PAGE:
Top honours for liquid crystal research

A Leeds Professor has been awarded the prestigious George Gray Medal, making him the first person to receive all four of the British Liquid Crystal Society's (BLCS) awards.

Professor Cliff Jones

Professor Cliff Jones (School of Physics and Astronomy) was presented with the medal at this year's British Liquid Crystal Conference at Sheffield Hallam University. This is the society’s highest award, and is named after Professor George Gray, Kyoto Prize winner and the father of modern liquid crystals whose accomplishments include the synthesis of the first room temperature materials in the early 1970s that enabled the display industry to take off.

The award is given to a scientist for seminal research contributions of international quality. Professor Jones’s citation was for his early work on ferroelectric liquid crystals and their use in television displays, the invention of the zenithal bistable display and founding of the company ZBD Displays Ltd (now Displaydata).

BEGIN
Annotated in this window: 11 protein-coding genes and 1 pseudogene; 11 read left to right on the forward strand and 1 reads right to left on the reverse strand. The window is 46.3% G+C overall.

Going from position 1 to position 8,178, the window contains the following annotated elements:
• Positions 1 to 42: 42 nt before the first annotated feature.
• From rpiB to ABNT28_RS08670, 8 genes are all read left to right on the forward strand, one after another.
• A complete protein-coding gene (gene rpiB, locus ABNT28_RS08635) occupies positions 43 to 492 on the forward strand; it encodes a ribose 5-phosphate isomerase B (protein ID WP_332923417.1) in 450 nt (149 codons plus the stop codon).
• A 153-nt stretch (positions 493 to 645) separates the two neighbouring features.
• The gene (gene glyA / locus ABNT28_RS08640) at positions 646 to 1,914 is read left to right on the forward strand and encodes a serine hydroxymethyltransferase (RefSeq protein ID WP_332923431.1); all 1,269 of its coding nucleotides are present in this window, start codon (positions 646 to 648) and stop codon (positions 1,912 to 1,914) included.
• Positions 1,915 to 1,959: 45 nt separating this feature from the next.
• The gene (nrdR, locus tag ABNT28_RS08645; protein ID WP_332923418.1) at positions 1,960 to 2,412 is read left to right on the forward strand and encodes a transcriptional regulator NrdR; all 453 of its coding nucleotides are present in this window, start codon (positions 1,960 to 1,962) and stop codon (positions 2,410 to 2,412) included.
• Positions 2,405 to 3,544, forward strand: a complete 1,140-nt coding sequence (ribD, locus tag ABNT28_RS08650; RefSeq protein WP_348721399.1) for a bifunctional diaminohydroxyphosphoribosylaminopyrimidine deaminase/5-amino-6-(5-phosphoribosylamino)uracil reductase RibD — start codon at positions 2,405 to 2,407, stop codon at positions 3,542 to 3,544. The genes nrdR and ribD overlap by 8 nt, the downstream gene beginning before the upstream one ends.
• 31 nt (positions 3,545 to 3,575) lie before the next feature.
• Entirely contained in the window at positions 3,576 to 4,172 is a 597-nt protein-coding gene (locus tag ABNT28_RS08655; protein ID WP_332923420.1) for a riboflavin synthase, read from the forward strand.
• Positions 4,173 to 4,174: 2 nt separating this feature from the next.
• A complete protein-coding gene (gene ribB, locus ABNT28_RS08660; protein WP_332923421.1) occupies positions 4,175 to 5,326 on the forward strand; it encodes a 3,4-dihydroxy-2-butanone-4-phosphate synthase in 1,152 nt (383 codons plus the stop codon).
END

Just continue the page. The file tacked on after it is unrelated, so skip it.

The award was presented by Professor Peter Raynes FRS. In his introductory remarks, Professor Raynes noted that Professor Jones is the first recipient of all of the awards from the society, including the Ben Sturgeon Award in 1992, BLCS Young Scientist Award in 1994 and the Cyril Hilsum Medal in 2006.

In the presentation that followed, Professor Jones paid tribute to the scientists with whom he has worked throughout the different stages of his career. These included his PhD supervisor George Gray himself, and also Professor Helen Gleeson and Dr. Mamatha Nagaraj from Leeds.

Professor Jones has recently joined the University’s Soft Matter Physics Group where he holds an Advanced Fellowship from the EPSRC on Manufacturing to work in the area of Liquid Crystal Device Physics. He is a Fellow of the Royal Academy of Engineering, a Fellow of the Institute of Physics and a Fellow of the Royal Society for the Arts, Manufacturers and Commerce.

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